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Farmers know switch to organic means lower yields, but expect price premium to make up for losses

| | November 5, 2019

For decades, the conventional wisdom surrounding organic farming has been that it produces crops that are healthier and better for the environment as a whole …. But a new study …. challenges this narrative, predicting that a wholesale shift to organic farming could increase net greenhouse gas emissions by as much as 21 percent.

Even though the …. study is hypothetical in nature, environmental sociologist Julius McGee said “it’s a useful tool to pick apart agriculture’s relationship to climate change.”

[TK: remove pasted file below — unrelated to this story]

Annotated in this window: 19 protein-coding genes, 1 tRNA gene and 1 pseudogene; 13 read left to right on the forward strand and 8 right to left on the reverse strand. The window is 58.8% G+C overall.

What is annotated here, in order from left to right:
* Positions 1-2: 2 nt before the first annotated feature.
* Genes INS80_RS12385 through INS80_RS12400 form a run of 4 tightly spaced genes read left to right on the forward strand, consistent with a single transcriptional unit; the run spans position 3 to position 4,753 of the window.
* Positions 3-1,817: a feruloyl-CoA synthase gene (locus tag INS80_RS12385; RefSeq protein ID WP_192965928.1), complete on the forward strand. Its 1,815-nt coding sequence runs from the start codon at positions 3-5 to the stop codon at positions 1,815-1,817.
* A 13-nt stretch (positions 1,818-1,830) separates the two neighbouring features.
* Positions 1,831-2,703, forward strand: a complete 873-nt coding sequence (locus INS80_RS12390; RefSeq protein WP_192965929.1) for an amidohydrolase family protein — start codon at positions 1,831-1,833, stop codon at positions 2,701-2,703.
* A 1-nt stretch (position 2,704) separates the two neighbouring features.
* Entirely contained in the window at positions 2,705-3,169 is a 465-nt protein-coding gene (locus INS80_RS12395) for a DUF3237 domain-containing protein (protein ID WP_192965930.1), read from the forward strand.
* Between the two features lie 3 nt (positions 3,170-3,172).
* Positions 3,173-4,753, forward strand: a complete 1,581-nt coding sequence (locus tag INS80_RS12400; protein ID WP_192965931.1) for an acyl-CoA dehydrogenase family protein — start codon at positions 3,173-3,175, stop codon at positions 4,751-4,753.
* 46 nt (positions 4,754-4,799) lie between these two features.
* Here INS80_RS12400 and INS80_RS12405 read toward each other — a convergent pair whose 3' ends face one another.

McGee took a similar approach back in 2015, when he authored a study that found the rise of certified organic production in the United States did not correlate with declines in greenhouse gas emissions.

Related article:  'Humanity’s exploitation' of land hastens climate change, United Nations' IPCC says

[USDA soil scientist] Michel Cavigelli …. works with farmers in the who are seeking to convert to organic farming. He said while the farmers in [the mid-Atlantic region] express concerns about the environmental harms and impacts of the agrochemicals used in conventional farming, the reason they decide to switch to organic practices is often partly driven by economics.

“In general, it’s accepted that you are going to have lower yields, but the price premium makes up for that on the economic side, from a farmer’s perspective,” said Cavigelli ….

Read full, original article: How more organic farming could worsen global warming

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